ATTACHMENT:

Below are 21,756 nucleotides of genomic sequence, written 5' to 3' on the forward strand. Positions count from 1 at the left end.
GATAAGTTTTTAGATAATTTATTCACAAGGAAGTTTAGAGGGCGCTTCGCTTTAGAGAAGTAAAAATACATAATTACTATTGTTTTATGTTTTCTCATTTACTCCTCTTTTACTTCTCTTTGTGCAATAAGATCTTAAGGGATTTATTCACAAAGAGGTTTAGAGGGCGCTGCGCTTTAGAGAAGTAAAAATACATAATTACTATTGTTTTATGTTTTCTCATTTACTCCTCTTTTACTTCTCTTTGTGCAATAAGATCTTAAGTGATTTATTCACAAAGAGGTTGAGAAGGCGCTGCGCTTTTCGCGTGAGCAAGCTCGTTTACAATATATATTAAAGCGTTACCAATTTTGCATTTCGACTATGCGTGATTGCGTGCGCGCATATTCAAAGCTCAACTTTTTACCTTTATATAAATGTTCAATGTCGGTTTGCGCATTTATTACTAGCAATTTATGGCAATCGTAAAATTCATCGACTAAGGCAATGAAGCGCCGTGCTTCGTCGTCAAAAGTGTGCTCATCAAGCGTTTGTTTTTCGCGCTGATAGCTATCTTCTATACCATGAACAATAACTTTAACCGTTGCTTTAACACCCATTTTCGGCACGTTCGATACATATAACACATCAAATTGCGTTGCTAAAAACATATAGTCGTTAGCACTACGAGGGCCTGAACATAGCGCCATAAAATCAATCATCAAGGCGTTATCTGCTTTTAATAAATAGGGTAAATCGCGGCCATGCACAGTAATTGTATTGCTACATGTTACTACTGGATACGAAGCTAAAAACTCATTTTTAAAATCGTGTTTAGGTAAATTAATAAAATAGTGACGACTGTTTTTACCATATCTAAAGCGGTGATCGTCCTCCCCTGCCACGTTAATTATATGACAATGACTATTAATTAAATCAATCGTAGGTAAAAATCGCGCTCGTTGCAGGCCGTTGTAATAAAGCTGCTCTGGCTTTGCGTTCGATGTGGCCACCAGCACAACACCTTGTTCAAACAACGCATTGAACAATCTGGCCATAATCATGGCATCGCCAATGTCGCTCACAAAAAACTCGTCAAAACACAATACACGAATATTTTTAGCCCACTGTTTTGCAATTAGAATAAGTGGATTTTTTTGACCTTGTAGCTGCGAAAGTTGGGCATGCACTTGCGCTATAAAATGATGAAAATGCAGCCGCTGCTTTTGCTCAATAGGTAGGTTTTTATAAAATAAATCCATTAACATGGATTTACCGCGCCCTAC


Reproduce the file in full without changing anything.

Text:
Below are 21,756 nucleotides of genomic sequence, written 5' to 3' on the forward strand. Positions count from 1 at the left end.
GATAAGTTTTTAGATAATTTATTCACAAGGAAGTTTAGAGGGCGCTTCGCTTTAGAGAAGTAAAAATACATAATTACTATTGTTTTATGTTTTCTCATTTACTCCTCTTTTACTTCTCTTTGTGCAATAAGATCTTAAGGGATTTATTCACAAAGAGGTTTAGAGGGCGCTGCGCTTTAGAGAAGTAAAAATACATAATTACTATTGTTTTATGTTTTCTCATTTACTCCTCTTTTACTTCTCTTTGTGCAATAAGATCTTAAGTGATTTATTCACAAAGAGGTTGAGAAGGCGCTGCGCTTTTCGCGTGAGCAAGCTCGTTTACAATATATATTAAAGCGTTACCAATTTTGCATTTCGACTATGCGTGATTGCGTGCGCGCATATTCAAAGCTCAACTTTTTACCTTTATATAAATGTTCAATGTCGGTTTGCGCATTTATTACTAGCAATTTATGGCAATCGTAAAATTCATCGACTAAGGCAATGAAGCGCCGTGCTTCGTCGTCAAAAGTGTGCTCATCAAGCGTTTGTTTTTCGCGCTGATAGCTATCTTCTATACCATGAACAATAACTTTAACCGTTGCTTTAACACCCATTTTCGGCACGTTCGATACATATAACACATCAAATTGCGTTGCTAAAAACATATAGTCGTTAGCACTACGAGGGCCTGAACATAGCGCCATAAAATCAATCATCAAGGCGTTATCTGCTTTTAATAAATAGGGTAAATCGCGGCCATGCACAGTAATTGTATTGCTACATGTTACTACTGGATACGAAGCTAAAAACTCATTTTTAAAATCGTGTTTAGGTAAATTAATAAAATAGTGACGACTGTTTTTACCATATCTAAAGCGGTGATCGTCCTCCCCTGCCACGTTAATTATATGACAATGACTATTAATTAAATCAATCGTAGGTAAAAATCGCGCTCGTTGCAGGCCGTTGTAATAAAGCTGCTCTGGCTTTGCGTTCGATGTGGCCACCAGCACAACACCTTGTTCAAACAACGCATTGAACAATCTGGCCATAATCATGGCATCGCCAATGTCGCTCACAAAAAACTCGTCAAAACACAATACACGAATATTTTTAGCCCACTGTTTTGCAATTAGAATAAGTGGATTTTTTTGACCTTGTAGCTGCGAAAGTTGGGCATGCACTTGCGCTATAAAATGATGAAAATGCAGCCGCTGCTTTTGCTCAATAGGTAGGTTTTTATAAAATAAATCCATTAACATGGATTTACCGCGCCCTAC